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We often hear that carbohydrates are important as our body’s main source of energy. At the same time, we also hear carbohydrates being blamed for causing weight gain. To settle this issue, it is important to know that not all carbohydrates are created equal.

Carbohydrates as  major source of energy in the diet comprise around half the total calories and are manufactured mainly by plants. The family of dietary carbohydrate includes simple carbohydrates such as honey and sugars, and complex carbohydrates such as starches and dietary fiber. Simple carbohydrates are quickly absorbed in the small intestine that result to an increase in blood sugar and provide a quick boost of energy. Complex carbohydrates, on the other hand, take longer to break down which means that there is no rapid spike in blood sugar.

Supplying the body’s cells with glucose for energy is the primary role of carbohydrates. Most importantly, the preferred energy source for brain cells, other nerve cells and developing red blood cells is glucose. With this, a person needs  to eat dietary carbohydrates to keep providing glucose to meet the body’s energy needs. For Filipinos aged 19 years and above, the recommended intake of carbohydrates is 55% to 75% of the total energy intake. The recommended energy intake of 1,930 kcal for females aged 19 to 29 years old should therefore have 1,060 kcal to 1,450 kcal of carbohydrates, or about 265 to 365 grams. Other information can be checked on The Philippine Dietary Reference Intakes (https://www.fnri.dost.gov.ph/index.php/tools-and-standard/philippine-dietary-reference-intakes-pdri).

Some might argue that its fine to skip carbohydrates since proteins can be converted to glucose to some extent. However, it is important to note that protein has a job of its own that no other nutrient can do. Fats can also take an alternative metabolic pathway, forming ketone bodies to provide an alternate fuel source during starvation. However, these can accumulate in the blood causing ketosis, which can disturb the body’s normal acid-base balance. Hence, the dietary recommendation is to have an adequate intake of carbohydrates as part of healthy eating.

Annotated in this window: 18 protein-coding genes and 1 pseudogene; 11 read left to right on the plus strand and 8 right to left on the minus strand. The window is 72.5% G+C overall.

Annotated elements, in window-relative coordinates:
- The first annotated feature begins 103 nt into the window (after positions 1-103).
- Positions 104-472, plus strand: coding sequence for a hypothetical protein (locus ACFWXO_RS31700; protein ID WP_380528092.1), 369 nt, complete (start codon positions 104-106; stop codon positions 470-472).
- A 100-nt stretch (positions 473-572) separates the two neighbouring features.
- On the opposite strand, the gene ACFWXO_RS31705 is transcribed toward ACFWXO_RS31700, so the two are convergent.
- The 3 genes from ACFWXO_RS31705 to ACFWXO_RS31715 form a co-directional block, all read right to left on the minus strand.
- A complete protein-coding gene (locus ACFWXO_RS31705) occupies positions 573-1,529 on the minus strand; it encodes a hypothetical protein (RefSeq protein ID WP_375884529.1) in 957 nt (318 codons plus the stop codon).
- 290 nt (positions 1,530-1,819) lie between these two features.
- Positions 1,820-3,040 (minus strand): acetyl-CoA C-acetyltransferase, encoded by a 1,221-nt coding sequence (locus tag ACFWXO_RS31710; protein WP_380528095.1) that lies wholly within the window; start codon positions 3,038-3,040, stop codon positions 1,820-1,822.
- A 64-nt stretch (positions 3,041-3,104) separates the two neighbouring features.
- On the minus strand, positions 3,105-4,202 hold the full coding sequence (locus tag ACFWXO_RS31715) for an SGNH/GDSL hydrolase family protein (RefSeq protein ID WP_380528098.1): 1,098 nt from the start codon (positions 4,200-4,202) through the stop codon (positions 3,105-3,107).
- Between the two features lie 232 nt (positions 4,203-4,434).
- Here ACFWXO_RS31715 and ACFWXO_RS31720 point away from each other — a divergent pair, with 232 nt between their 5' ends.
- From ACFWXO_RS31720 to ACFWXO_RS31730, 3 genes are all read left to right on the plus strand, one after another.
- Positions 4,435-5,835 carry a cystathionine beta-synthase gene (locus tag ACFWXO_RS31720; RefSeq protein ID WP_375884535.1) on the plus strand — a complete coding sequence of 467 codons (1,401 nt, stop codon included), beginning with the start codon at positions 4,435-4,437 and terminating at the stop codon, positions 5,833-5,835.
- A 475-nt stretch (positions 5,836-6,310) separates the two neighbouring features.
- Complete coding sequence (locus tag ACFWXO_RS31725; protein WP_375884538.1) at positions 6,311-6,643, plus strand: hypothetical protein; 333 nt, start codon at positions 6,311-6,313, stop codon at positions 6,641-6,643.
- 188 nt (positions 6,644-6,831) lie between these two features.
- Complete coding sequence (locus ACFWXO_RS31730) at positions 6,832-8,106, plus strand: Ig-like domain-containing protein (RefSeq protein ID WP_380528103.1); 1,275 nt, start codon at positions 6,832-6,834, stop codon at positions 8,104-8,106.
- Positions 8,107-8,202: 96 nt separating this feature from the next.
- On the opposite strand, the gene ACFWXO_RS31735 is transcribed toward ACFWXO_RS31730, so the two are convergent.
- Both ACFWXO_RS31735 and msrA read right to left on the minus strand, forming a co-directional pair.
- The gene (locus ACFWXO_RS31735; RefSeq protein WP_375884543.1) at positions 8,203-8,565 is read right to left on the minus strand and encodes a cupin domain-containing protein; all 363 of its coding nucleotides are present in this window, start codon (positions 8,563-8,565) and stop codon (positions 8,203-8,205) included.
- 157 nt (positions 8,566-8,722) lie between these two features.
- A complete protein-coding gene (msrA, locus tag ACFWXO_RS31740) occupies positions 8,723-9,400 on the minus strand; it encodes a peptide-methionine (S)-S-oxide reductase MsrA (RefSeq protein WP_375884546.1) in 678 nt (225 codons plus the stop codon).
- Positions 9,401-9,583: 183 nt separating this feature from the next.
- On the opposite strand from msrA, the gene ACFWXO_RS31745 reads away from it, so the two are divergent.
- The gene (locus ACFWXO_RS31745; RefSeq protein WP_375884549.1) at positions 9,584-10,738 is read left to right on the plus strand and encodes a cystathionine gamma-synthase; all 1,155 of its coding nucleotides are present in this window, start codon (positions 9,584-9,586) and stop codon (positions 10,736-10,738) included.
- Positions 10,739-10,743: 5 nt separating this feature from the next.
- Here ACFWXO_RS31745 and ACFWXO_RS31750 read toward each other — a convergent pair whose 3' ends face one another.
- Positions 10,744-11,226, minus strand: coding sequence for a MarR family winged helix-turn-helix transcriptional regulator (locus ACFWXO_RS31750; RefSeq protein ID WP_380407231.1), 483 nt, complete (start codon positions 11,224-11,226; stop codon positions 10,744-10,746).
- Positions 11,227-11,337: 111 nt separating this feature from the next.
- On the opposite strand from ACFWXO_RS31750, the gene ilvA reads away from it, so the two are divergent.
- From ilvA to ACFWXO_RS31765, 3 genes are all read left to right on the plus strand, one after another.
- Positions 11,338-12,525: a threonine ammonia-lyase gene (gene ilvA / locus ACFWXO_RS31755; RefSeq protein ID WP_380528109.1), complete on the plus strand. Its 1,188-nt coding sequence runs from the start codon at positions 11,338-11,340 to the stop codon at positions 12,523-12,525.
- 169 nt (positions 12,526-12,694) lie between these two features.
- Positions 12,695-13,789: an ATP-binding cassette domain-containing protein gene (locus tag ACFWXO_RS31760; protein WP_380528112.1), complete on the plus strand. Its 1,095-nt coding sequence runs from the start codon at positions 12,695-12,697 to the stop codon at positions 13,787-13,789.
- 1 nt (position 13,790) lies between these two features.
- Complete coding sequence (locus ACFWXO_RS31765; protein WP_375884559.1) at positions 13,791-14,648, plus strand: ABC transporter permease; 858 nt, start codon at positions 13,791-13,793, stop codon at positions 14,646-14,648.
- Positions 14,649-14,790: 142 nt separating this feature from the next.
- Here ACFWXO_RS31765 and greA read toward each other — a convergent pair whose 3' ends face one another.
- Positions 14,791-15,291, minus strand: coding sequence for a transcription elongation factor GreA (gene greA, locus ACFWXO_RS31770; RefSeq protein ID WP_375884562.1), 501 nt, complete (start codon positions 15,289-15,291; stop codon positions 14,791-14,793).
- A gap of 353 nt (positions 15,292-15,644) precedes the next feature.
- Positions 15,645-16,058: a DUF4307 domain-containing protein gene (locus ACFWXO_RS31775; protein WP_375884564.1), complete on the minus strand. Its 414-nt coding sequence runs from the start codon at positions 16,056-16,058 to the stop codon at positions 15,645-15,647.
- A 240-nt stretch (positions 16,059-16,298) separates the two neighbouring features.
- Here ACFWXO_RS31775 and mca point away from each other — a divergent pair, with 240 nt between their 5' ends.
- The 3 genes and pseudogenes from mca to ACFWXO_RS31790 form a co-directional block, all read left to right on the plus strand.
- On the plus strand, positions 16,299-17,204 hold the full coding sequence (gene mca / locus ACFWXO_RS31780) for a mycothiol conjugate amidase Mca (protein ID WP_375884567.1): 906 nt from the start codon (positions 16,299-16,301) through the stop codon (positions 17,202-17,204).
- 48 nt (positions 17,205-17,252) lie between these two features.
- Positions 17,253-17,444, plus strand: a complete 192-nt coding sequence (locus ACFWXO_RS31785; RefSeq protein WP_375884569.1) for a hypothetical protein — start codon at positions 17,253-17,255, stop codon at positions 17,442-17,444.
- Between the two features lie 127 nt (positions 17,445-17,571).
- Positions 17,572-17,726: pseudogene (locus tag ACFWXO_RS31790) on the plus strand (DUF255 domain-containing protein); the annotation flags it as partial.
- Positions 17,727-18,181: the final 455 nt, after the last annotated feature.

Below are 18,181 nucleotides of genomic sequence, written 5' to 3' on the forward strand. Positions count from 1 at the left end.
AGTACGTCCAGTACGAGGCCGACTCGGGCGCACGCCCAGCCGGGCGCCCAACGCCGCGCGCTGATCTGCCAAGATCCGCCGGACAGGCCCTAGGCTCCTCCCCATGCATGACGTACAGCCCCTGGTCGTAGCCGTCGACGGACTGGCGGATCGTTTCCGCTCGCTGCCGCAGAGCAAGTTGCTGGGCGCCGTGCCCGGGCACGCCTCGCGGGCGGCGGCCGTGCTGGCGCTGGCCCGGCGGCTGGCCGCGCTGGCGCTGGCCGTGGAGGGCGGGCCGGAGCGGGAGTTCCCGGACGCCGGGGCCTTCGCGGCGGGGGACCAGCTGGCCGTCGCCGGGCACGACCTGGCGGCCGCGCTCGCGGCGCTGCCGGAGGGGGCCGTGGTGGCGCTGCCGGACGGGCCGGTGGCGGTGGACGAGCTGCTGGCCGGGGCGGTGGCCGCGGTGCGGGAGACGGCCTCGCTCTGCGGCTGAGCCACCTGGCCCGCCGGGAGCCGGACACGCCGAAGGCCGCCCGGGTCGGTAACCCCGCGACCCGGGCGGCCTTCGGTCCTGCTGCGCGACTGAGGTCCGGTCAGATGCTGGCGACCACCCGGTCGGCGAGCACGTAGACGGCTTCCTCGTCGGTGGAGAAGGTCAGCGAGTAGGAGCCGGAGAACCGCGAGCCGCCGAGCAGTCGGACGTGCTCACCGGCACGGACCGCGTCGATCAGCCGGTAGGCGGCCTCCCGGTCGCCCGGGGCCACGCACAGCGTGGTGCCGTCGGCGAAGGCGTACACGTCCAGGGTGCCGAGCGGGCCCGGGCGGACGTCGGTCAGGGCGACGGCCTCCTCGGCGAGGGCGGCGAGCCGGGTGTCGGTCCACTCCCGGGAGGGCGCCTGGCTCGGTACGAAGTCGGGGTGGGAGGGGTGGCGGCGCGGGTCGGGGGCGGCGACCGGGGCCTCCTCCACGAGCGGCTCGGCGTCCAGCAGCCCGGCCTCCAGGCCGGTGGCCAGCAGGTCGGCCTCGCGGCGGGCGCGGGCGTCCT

With regards to issue of weight gain, if there is excess intake of carbohydrates, even after meeting the energy needs and filling the body stores to capacity, the body finds a way to manage the extra calories in which these are converted into fats.  Being physically active is the best way to burn the extra calories and to maintain energy balance.

Healthy sources of carbohydrates include whole grains such as brown rice, oatmeal, whole-grain pasta and cereals; fruits like citrus fruits, melons, bananas; root crops like potatoes, camote, ubi and gabi; corn; legumes such as soybeans; and low-fat milk.

One effective strategy for weight loss especially among those whose excess calorie intake come mainly from added sugar, is limiting intake of foods and beverages high in added sugars such as sugar-sweetened beverages, ice-creams and pastries. Checking the nutrition labels of food products will be very helpful in selecting healthier food choices.

Furthermore, at this digital age where information can be accessed easily, ensuring the credibility of sources as well as critical thinking are a must especially when it comes to our nutrition and health. It is important to practice healthy eating by following the 10 Kumainments and Pinggang Pinoy for a well-balanced diet. - Denniese Sy